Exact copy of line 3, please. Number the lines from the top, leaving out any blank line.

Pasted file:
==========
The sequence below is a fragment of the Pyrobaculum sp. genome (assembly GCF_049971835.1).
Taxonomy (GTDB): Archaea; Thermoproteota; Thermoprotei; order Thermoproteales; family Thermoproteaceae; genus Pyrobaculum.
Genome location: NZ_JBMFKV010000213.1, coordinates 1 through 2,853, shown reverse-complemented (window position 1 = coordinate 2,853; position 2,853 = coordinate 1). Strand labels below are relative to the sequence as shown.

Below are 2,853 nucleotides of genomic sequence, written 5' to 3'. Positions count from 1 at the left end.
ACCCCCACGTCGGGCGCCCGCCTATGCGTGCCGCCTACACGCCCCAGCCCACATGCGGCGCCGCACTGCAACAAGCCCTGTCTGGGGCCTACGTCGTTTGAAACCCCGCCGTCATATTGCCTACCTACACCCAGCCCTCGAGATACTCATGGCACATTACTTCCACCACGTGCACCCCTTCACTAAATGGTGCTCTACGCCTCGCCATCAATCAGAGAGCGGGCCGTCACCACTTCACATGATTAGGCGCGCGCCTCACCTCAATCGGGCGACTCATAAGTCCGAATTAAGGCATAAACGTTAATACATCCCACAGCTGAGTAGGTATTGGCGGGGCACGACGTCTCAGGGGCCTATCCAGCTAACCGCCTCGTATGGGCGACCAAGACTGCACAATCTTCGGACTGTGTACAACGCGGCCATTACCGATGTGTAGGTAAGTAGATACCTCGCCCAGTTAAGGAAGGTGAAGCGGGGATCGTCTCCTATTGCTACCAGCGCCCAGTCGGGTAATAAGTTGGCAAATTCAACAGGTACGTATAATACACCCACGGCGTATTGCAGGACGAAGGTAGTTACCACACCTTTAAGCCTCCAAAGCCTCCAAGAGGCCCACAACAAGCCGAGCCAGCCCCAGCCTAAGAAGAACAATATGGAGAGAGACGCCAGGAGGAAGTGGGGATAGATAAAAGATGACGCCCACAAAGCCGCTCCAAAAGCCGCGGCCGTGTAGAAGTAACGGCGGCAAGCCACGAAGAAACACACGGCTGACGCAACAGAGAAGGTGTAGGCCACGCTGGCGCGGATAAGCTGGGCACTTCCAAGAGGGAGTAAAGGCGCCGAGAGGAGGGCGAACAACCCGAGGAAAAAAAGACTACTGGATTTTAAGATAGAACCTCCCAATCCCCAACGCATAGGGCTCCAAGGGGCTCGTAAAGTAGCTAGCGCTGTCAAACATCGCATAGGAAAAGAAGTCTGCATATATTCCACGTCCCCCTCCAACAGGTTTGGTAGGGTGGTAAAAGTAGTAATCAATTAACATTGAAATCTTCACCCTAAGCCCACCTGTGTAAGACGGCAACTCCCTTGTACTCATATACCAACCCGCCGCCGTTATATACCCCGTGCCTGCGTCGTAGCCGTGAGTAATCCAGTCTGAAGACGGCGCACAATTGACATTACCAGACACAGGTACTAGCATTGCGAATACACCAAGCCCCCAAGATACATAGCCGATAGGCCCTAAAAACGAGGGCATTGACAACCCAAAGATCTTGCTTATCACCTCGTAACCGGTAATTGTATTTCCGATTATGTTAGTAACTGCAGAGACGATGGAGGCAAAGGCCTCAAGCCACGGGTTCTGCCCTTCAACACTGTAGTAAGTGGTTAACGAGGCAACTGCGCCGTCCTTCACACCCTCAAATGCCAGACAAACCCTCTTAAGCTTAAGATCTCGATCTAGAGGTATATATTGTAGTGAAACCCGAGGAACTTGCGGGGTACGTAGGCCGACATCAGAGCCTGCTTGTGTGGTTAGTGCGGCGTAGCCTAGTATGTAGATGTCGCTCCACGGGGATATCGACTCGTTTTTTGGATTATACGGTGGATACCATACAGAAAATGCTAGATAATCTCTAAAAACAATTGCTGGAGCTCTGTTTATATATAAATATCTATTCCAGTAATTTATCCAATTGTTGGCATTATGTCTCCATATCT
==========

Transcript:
Genome location: NZ_JBMFKV010000213.1, coordinates 1 through 2,853, shown reverse-complemented (window position 1 = coordinate 2,853; position 2,853 = coordinate 1). Strand labels below are relative to the sequence as shown.